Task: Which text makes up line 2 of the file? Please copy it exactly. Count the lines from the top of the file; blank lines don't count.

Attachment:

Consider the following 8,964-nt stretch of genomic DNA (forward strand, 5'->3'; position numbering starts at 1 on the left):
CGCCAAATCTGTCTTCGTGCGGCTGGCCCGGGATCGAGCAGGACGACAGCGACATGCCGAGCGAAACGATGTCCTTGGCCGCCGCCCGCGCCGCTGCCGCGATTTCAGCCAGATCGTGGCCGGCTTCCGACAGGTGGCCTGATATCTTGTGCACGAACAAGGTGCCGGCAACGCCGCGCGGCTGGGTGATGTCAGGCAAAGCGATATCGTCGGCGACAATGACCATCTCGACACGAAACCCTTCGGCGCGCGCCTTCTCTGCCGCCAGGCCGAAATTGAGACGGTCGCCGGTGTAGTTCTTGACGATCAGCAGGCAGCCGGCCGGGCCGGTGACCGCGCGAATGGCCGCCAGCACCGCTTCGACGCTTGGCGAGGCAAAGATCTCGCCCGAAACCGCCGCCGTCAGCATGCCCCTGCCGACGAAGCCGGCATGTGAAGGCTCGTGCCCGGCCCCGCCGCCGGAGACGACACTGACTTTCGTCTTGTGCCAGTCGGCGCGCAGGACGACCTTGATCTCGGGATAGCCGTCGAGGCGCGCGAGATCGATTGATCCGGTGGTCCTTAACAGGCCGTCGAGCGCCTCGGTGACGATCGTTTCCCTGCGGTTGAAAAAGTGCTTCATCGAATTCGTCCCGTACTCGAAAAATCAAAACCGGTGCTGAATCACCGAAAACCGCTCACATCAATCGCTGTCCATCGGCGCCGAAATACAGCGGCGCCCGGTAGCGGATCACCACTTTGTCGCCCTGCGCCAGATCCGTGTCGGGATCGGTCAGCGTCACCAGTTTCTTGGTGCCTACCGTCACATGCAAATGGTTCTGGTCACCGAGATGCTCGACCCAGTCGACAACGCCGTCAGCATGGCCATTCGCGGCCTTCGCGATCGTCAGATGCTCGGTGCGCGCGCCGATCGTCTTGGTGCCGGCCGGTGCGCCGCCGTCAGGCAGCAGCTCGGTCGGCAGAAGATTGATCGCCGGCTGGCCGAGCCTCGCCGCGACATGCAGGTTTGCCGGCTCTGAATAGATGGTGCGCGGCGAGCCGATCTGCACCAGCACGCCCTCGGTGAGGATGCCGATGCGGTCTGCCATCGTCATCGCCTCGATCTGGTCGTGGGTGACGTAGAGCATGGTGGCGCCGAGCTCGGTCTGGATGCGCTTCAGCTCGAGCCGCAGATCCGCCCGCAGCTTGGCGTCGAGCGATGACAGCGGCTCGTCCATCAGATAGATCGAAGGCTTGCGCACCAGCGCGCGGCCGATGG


CGCCAAATCTGTCTTCGTGCGGCTGGCCCGGGATCGAGCAGGACGACAGCGACATGCCGAGCGAAACGATGTCCTTGGCCGCCGCCCGCGCCGCTGCCGCGATTTCAGCCAGATCGTGGCCGGCTTCCGACAGGTGGCCTGATATCTTGTGCACGAACAAGGTGCCGGCAACGCCGCGCGGCTGGGTGATGTCAGGCAAAGCGATATCGTCGGCGACAATGACCATCTCGACACGAAACCCTTCGGCGCGCGCCTTCTCTGCCGCCAGGCCGAAATTGAGACGGTCGCCGGTGTAGTTCTTGACGATCAGCAGGCAGCCGGCCGGGCCGGTGACCGCGCGAATGGCCGCCAGCACCGCTTCGACGCTTGGCGAGGCAAAGATCTCGCCCGAAACCGCCGCCGTCAGCATGCCCCTGCCGACGAAGCCGGCATGTGAAGGCTCGTGCCCGGCCCCGCCGCCGGAGACGACACTGACTTTCGTCTTGTGCCAGTCGGCGCGCAGGACGACCTTGATCTCGGGATAGCCGTCGAGGCGCGCGAGATCGATTGATCCGGTGGTCCTTAACAGGCCGTCGAGCGCCTCGGTGACGATCGTTTCCCTGCGGTTGAAAAAGTGCTTCATCGAATTCGTCCCGTACTCGAAAAATCAAAACCGGTGCTGAATCACCGAAAACCGCTCACATCAATCGCTGTCCATCGGCGCCGAAATACAGCGGCGCCCGGTAGCGGATCACCACTTTGTCGCCCTGCGCCAGATCCGTGTCGGGATCGGTCAGCGTCACCAGTTTCTTGGTGCCTACCGTCACATGCAAATGGTTCTGGTCACCGAGATGCTCGACCCAGTCGACAACGCCGTCAGCATGGCCATTCGCGGCCTTCGCGATCGTCAGATGCTCGGTGCGCGCGCCGATCGTCTTGGTGCCGGCCGGTGCGCCGCCGTCAGGCAGCAGCTCGGTCGGCAGAAGATTGATCGCCGGCTGGCCGAGCCTCGCCGCGACATGCAGGTTTGCCGGCTCTGAATAGATGGTGCGCGGCGAGCCGATCTGCACCAGCACGCCCTCGGTGAGGATGCCGATGCGGTCTGCCATCGTCATCGCCTCGATCTGGTCGTGGGTGACGTAGAGCATGGTGGCGCCGAGCTCGGTCTGGATGCGCTTCAGCTCGAGCCGCAGATCCGCCCGCAGCTTGGCGTCGAGCGATGACAGCGGCTCGTCCATCAGATAGATCGAAGGCTTGCGCACCAGCGCGCGGCCGATGG